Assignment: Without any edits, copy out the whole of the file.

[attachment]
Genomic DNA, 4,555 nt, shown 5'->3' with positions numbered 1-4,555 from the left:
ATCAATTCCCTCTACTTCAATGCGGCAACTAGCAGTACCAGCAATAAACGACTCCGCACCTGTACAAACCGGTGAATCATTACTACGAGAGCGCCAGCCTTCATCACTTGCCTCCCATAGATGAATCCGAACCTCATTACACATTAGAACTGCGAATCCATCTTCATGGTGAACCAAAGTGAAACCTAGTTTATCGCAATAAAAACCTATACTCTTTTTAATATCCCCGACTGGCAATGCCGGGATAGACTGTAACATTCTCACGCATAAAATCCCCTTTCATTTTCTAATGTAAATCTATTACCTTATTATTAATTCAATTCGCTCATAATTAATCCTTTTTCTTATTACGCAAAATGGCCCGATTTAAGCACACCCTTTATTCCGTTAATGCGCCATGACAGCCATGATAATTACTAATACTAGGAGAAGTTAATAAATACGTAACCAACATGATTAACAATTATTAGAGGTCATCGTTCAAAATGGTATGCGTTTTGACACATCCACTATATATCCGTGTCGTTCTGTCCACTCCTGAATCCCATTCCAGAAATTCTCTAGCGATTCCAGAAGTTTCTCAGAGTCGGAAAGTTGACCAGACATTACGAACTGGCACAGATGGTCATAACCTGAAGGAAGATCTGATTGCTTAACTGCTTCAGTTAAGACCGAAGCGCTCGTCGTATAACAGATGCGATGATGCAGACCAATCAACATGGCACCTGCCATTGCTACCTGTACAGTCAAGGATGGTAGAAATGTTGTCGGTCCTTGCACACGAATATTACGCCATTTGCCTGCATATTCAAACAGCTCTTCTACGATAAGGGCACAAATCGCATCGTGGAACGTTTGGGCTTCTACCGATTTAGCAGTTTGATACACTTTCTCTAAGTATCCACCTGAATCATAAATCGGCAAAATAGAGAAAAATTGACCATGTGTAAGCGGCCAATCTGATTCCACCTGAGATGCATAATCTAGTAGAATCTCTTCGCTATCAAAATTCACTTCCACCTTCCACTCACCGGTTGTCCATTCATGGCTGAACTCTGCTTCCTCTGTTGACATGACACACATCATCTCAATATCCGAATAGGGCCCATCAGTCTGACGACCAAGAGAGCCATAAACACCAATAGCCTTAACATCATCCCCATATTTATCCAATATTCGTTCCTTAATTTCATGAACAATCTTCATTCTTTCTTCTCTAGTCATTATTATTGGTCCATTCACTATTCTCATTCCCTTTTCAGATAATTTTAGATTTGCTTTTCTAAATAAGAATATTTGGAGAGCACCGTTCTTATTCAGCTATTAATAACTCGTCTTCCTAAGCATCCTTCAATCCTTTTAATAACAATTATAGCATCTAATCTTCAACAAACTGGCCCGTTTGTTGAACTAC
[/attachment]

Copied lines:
Genomic DNA, 4,555 nt, shown 5'->3' with positions numbered 1-4,555 from the left:
ATCAATTCCCTCTACTTCAATGCGGCAACTAGCAGTACCAGCAATAAACGACTCCGCACCTGTACAAACCGGTGAATCATTACTACGAGAGCGCCAGCCTTCATCACTTGCCTCCCATAGATGAATCCGAACCTCATTACACATTAGAACTGCGAATCCATCTTCATGGTGAACCAAAGTGAAACCTAGTTTATCGCAATAAAAACCTATACTCTTTTTAATATCCCCGACTGGCAATGCCGGGATAGACTGTAACATTCTCACGCATAAAATCCCCTTTCATTTTCTAATGTAAATCTATTACCTTATTATTAATTCAATTCGCTCATAATTAATCCTTTTTCTTATTACGCAAAATGGCCCGATTTAAGCACACCCTTTATTCCGTTAATGCGCCATGACAGCCATGATAATTACTAATACTAGGAGAAGTTAATAAATACGTAACCAACATGATTAACAATTATTAGAGGTCATCGTTCAAAATGGTATGCGTTTTGACACATCCACTATATATCCGTGTCGTTCTGTCCACTCCTGAATCCCATTCCAGAAATTCTCTAGCGATTCCAGAAGTTTCTCAGAGTCGGAAAGTTGACCAGACATTACGAACTGGCACAGATGGTCATAACCTGAAGGAAGATCTGATTGCTTAACTGCTTCAGTTAAGACCGAAGCGCTCGTCGTATAACAGATGCGATGATGCAGACCAATCAACATGGCACCTGCCATTGCTACCTGTACAGTCAAGGATGGTAGAAATGTTGTCGGTCCTTGCACACGAATATTACGCCATTTGCCTGCATATTCAAACAGCTCTTCTACGATAAGGGCACAAATCGCATCGTGGAACGTTTGGGCTTCTACCGATTTAGCAGTTTGATACACTTTCTCTAAGTATCCACCTGAATCATAAATCGGCAAAATAGAGAAAAATTGACCATGTGTAAGCGGCCAATCTGATTCCACCTGAGATGCATAATCTAGTAGAATCTCTTCGCTATCAAAATTCACTTCCACCTTCCACTCACCGGTTGTCCATTCATGGCTGAACTCTGCTTCCTCTGTTGACATGACACACATCATCTCAATATCCGAATAGGGCCCATCAGTCTGACGACCAAGAGAGCCATAAACACCAATAGCCTTAACATCATCCCCATATTTATCCAATATTCGTTCCTTAATTTCATGAACAATCTTCATTCTTTCTTCTCTAGTCATTATTATTGGTCCATTCACTATTCTCATTCCCTTTTCAGATAATTTTAGATTTGCTTTTCTAAATAAGAATATTTGGAGAGCACCGTTCTTATTCAGCTATTAATAACTCGTCTTCCTAAGCATCCTTCAATCCTTTTAATAACAATTATAGCATCTAATCTTCAACAAACTGGCCCGTTTGTTGAACTAC